Winston Goertz-Giffen has Mennonite blood, but you wouldn't know it by looking at him: He sports a scraggly mop and a Fu Manchu moustache. He's usually clad in stylishly tattered hipster garb. Born in the California Menno-mecca of Fresno, Goertz-Giffen meandered through Germany, delved into Austin, and eventually ended up back in California roughly five years ago. These days, he says, "I don't associate with any religion, but enjoy what I can draw from the vast well of inspiration."
What has been a constant, however, is his music-making. Goertz-Giffen's rock 'n' roll shrouds itself in gothic melodies, fueled by thumping, epic rhythms. Now, he's simultaneously launching the first album, Thinkinging, of his latest project (Ted the Block), his offbeat recording operation (Warehome Studios), and an independent label (Bye Gone Records).
Let's start with the music. It's hard not to hear the influence of Beck on Thinkinging. The album's addictive sound lies in its arena-sized beats melded to lyrics of angst and existential fury. I can't quite put my finger on it, he laments in "Kicking Down the Ladders." A moment later Goertz-Giffen confesses, I'm writing my own prescriptions just because I can — it's a strange occupation. The affect's strangely joyful, a sensibility synthesized and accentuated by layers of harmonies, faux-heroic bell tollings, and even the occasional trumpet flare.
Goertz-Giffen does most of the instrumentation and arrangement. Some of it was recorded in a friend's studio in Austin, the rest in his bedroom over the last two years. That doesn't sound like a long time, but Goertz-Giffen is self-admittedly slow — as the album's name refers to. "My approach to music-making is that it's a process of thoughtful deliberation, not storytelling, but more of a description of a visual image that is linked to an idea I have about life or a particular situation." Hence lovely, surreal lyrics waft up, like I'm going under her beautiful skies, dreaming of seeing and truly believing from "Much Was Done."
He is a believer, though, when it comes to his ambitious and unconventional approach to recording music. With Thinkinging, the artist is undertaking "an experimental template for putting out vinyl (with an MP3 download coupon)." He plans to record bands in his newly minted Warehome Studios — a fashionably grungy warehouse where Goertz-Giffen and some of his friends also live — and then "work creatively with the artists to formulate a plan to raise money for the production costs" of putting out albums on vinyl. Though he has "reservations about the music industry," Goertz-Giffen says he's got loads of ideas for how to generate funds.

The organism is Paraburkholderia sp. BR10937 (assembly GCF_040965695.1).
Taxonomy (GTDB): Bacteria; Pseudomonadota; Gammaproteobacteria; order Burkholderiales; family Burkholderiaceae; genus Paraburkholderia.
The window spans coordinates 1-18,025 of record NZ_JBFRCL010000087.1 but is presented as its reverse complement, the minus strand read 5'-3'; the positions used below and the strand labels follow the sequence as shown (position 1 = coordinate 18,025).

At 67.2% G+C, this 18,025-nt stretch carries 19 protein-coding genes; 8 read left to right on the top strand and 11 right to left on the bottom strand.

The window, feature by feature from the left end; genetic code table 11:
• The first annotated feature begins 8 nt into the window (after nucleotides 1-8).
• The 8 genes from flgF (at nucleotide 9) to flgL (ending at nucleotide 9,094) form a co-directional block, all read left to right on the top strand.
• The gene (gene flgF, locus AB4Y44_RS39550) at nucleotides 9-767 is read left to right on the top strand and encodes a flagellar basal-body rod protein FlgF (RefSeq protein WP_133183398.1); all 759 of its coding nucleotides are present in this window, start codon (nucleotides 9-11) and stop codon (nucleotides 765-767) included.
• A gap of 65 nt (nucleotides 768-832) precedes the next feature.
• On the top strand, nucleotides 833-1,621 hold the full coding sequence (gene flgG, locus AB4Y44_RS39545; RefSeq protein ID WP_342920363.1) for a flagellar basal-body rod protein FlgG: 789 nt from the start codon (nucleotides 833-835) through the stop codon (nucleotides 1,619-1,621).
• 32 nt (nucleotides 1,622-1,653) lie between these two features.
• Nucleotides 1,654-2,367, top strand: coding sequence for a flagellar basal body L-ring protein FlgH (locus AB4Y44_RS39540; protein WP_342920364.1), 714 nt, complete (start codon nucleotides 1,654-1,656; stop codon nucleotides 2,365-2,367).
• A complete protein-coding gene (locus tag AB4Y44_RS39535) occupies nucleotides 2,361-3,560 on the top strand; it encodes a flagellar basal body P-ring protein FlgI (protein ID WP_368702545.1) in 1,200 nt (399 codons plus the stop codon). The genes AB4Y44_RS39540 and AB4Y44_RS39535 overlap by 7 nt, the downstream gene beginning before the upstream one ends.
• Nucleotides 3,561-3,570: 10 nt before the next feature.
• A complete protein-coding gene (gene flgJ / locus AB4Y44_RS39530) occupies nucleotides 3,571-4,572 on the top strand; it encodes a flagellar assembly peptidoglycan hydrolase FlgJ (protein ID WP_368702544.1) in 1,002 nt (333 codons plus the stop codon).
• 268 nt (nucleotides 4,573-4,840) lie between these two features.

For starters, he plans to make a limited run of CD-Rs with "creative packaging" to sell for $5 to $10 apiece. In addition, he plans to host benefit shows and monthly sales of various accumulated musical equipment and art supplies. He also plans to whip up a high-quality zine called Bye Gone, featuring Bay Area artists and writers.
It's more theory at this point, but there's good reason to believe it might fly. Goertz-Giffen has met his financial needs creatively before. Thinkinging's unofficial title is May Rent, which makes it the seventh in a series of album projects titled thusly over the years (August Rent, October Rent, April, June, September, and March — though not all are from the last twelve months). "I used to make these to pay my rent for the given month back when I was a little less stable in the" — he pauses — "traditional sense." Then he adds: "It worked for everyone, except March Rent, because I was squatting in West Oakland."
Meanwhile, the warehouse is being put to other art-centered uses: Vanessa Maida is re-opening Fort Gallery on the premises. Formerly based in the Mission District — and shut down because of noise complaints — Maida has collaborated with local and international artists, setting up art-opening bonanzas played by bands like People People, Man Miracle, Grass Widow, Anni Rossi, and Tea Set.
Goertz-Giffen is lining up his ducks as well. This year he's shooting to record Anteater Eats Ant, the Aimless Never Miss, Trainwreck Riders' bluegrass side project, and Andrew Macy, among others. He's already recorded some of these bands and collaborated with other creative scensters like Devon Satterfield.
So perhaps his Mennonite heritage — a group known for its communal living — is revealing after all: Goertz-Giffen plans to take a break from his own personal projects for at least a year to record other artists. And then there's a San Francisco Mennonite Church — a lefty collection of quasi-believers — as well as a cache of irreverent Mennonite-connected writers and artists congregating in Northern California. After all, when Mennonites start growing Fu Manchus, you know something special is going down.
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